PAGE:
Decorating the corset with lace.
Embellishing a mink coutil corset with Chantilly lace.

Step Five- Re-lace.

One of the biggest giveaways that corsets are “well loved” is the state of the lacing! Over time it gets uneven, twisted and broken down by the tension of tightacing. Especially if you have ribbon instead of cotton lacing! We do sell replacement lacing here but if you’re in a hurry, unlace the corset, iron the lacing/ ribbon flat again and re-lace carefully, making sure to get the bunny loops at the waist even! Here’s a helpful video if you’re not sure how to do it. If you’re replacing your lacing, why not opt for a contrast colour to revive the look of your corset?

Lacing corsets
Replacing corset lacing with ribbon can update your look.

Step Six- Storage.

If your special occasion corsets are going back into the cupboard for an extended stay, remember to pack them away with love so they come out looking their best! Make sure you took care of step one’s cleaning and freshening suggestions before you pack away. Our bespoke corsets come in branded boxes that are perfect for stopping the laces tangling up with other items and stacking neatly away from dust and damage. However if you want to see what you’re looking for without opening 10 different boxes then we do sell corset storage bags which are designed to hang up in your wardrobe, made of clear mesh (and can be customised to the colours of your corset for easy identification) so you can see at a glance what pleasures await you! For an extra special touch why not put a little dried lavender or rose petals in a bag along with your corset? They’ll come out smelling like Summer!

storage bags for corsets
A corset bag is an ideal way to neatly keep your collection on display!

Did we miss out your favourite tip? Let us know your essential guide!

Photo Story: Studio Life

studio life

When I think about it, studio life is really my happy place! It’s an arena of challenge and small victories, layering unique aesthetics, trial and error, and midnight eureka moments! It is buckets of tea, contemplative practices, refinement and continual development and learning. I feel so lucky to walk up the stairs to my busy, often messy and creatively chaotic workspace every day! So as I look ahead to the businesses thirteenth birthday I thought it would be nice to share a little glimpse into working practice in the studio, illustrated with photography from Sam Irvine. These photos were actually taken in my previous studio but very little has changed apart from the view from the window!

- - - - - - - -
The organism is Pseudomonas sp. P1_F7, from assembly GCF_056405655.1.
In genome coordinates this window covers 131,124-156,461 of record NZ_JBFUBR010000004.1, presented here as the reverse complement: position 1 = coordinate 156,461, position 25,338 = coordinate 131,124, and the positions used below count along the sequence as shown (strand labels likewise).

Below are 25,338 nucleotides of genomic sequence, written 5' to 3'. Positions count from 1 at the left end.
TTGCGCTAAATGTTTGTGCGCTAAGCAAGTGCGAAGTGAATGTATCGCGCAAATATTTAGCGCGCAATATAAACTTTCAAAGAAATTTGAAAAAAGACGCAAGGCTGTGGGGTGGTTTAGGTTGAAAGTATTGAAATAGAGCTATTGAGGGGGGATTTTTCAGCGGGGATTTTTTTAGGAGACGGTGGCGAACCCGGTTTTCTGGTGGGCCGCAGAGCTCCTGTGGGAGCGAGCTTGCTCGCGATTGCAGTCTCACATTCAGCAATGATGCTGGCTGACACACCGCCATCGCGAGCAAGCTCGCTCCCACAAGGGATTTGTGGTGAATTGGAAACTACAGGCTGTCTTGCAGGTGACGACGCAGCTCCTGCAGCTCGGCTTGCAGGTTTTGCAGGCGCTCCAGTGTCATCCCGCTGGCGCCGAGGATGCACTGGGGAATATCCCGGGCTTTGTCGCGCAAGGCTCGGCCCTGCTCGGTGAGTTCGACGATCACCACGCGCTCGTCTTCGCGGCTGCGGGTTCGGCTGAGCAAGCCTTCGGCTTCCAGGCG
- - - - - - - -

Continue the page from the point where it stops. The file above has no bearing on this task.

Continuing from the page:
Cutting Out

You never quite get past the excitement and mild anxiety of marking and cutting a new piece of luxurious cloth. It’s the moment of no return, the start of your adventure. Many of my corsets are formed from two, three, or even four different layers of cloth, an elegant fashion layer of vibrant textured silk or smooth, cool satin. Robust cotton, woven as densely as can be to support the tension of the garment, and a light soft lining to protect the skin. Each must be cut and marked individually, layered and stitched to act as one unit, strength, beauty and comfort combined.

Inserting The Busk

Corsetry is full of tools, components and materials that are completely unique to the craft. The busk is one of my favourite examples. You’ll never find this remarkably simple and effective item anywhere other than in a corsetiere’s kit bag! It was developed in the industrial revolution and remains mostly unchanged, bar a few upgrades such as a glittery finish or a smooth rust proof coating to the steel. The main reason I love it so much is that choosing the correct busk type is crucial to the comfort and fit of a corset. You may need a spoon busk to smooth and support a post partum stomach, a flexible busk with a little reinforcement for a slender figure without much waist reduction. Whatever your requirements, there’s a transformative busk for you!

Stitching

There’s something very meditative about spending a lot of time at the sewing machine- you have to remain focused on your task but the rhythm of the steady stitch, the hum of the motor, the timing of easing a pin out just before the needle hits it is quite ritualistic and draws you into a reverie of it’s own. My machine is nearly 50 years old and she doesn’t look so fancy these days, but she’s been my reliable friend since the first days of the business and we continue to take care of each other.

Pressing

Though it may look like it’s “just ironing” pressing is one of the quieter arts of studio life. It has an array of trusty tools, untreated wood “clappers” “tailors anvils” and sawdust filled “hams” help you to compress the steamed cloth into sharp lines or set into rounded curves, letting it slowly cool under the weight before it can be moved. This step can’t be hurried, and when given time, it transfigures flat cloth into devastating hourglass curves.

 

Handsewing